Family of eight among 40 killed in Russian-led strikes on Syria's northwest
At least 40 people were killed in Russian-led air strikes on Tuesday in Aleppo and Idlib in northwest Syria, residents and rescuers said, in a major army assault backed by Iranian militias to clear out rebels in the area.
Among the fatalities were a family of eight, including six children, killed in the rural village of Kfar Taal west of government-controlled Aleppo, as well as nine civilians killed in Maardabseh in the southeast of Idlib province, witnesses told Reuters.
"God take revenge on all tyrants. There is no one else left in my family, they are all gone," Abu Yasser, 71, a relative of the family wiped out in Kfar Taal, said in a voice recording sent to the news agency.
At least 22 other civilians were killed in other strikes by Russian and Syrian government warplanes on rural opposition areas that have been hit hard since the Russian-led military campaign, supplemented by Iranian militias, began in December.
Meanwhile, Syrian state television said on Tuesday that two women and a child were killed in a rocket attack by "terrorists" - its standard term for anti-Assad rebels - on a crowded neighbourhood of Aleppo city.
According to the Syrian Observatory for Human Rights, military escalation in Idlib and Aleppo over the past week has caused more than 250 civilian deaths or injuries, and killed more than 200 Syrian and Russian troops as well as rebels.
The UK-based group said that between 15 and 22 January, its activists had documented nearly 4,000 air and ground strikes targeting the countryside of both Idlib and Aleppo.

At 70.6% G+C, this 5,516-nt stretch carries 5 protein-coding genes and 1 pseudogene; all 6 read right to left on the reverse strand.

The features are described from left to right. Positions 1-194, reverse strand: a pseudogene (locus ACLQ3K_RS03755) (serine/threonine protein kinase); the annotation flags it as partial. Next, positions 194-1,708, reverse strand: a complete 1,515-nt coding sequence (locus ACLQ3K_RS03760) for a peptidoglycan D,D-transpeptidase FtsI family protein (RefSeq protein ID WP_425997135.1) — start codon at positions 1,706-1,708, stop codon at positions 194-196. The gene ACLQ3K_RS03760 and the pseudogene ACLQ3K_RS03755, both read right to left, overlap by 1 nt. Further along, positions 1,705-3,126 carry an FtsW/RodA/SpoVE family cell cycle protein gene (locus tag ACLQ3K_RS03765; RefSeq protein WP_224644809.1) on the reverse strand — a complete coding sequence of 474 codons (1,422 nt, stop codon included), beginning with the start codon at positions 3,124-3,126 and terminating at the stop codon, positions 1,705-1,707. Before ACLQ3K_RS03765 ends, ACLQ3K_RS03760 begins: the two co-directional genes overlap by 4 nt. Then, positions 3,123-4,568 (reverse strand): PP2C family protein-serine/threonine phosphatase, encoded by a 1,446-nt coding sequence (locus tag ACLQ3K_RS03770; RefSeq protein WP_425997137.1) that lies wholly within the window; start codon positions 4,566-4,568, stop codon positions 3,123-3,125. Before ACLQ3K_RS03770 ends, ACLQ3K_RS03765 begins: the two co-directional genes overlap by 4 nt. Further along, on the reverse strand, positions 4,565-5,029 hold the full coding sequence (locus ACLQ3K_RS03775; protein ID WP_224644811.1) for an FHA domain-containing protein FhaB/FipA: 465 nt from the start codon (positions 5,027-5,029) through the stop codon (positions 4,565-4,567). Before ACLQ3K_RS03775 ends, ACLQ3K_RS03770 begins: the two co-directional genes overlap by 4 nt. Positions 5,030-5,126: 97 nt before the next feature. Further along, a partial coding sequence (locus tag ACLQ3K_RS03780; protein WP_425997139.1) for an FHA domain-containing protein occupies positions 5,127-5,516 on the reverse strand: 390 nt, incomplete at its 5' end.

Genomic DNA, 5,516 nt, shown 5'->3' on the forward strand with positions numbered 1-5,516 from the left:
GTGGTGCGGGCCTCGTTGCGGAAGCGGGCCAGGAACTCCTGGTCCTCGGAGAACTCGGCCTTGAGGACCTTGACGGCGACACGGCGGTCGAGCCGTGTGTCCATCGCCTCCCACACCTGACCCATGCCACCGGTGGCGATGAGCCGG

Russian forces bombarded towns including Kafr Nouran and Kafr Naha, leading to multiple civilian deaths, the group said.
The aerial bombings, in which Moscow has also deployed special forces on the ground to push deeper into rebel-held territory, has left dozens of towns in ruins and knocked down hospitals and schools, rescuers and aid agencies say.
Moscow and Damascus deny accusations of indiscriminate bombing of civilians, saying they are fighting the militant group Hayat Tahrir al-Sham, which controls most of Idlib and who they say have stepped up their attacks on civilians in Aleppo city.
Last week, the United Nations warned that the humanitarian crisis in the Idlib region had worsened following the renewed Russian-backed offensive, with at least 350,000 civilians - mostly women and children - now on the run and seeking shelter in border areas near Turkey.
Another half a million people fled earlier bouts of fighting to the safety of camps near the border of Turkey, which backs some rebel factions in the northwest.
A ceasefire brokered between Turkey and Russia to end the latest offensive collapsed last week when Moscow resumed heavy strikes on civilian areas in what residents said was a strategy of bringing the armed opposition to its knees by striking its popular base.
Russia intervened in Syria's long-running war four years ago in support of Syrian President Bashar al-Assad, while neighbouring Turkey and some Gulf states supported rebel groups that rose up against him.
Assad, who has been in power for 19 years, has repeatedly vowed to reclaim the rebel-held territory.
The latest offensive has brought Assad's military campaign closer to heavily populated central areas of Idlib, where nearly three million people are trapped, according to aid charities and UN agencies.
The conflict in Syria, now approaching its ninth year, has devastated much of the country. About half a million people have been killed and millions more have been forced to live as refugees.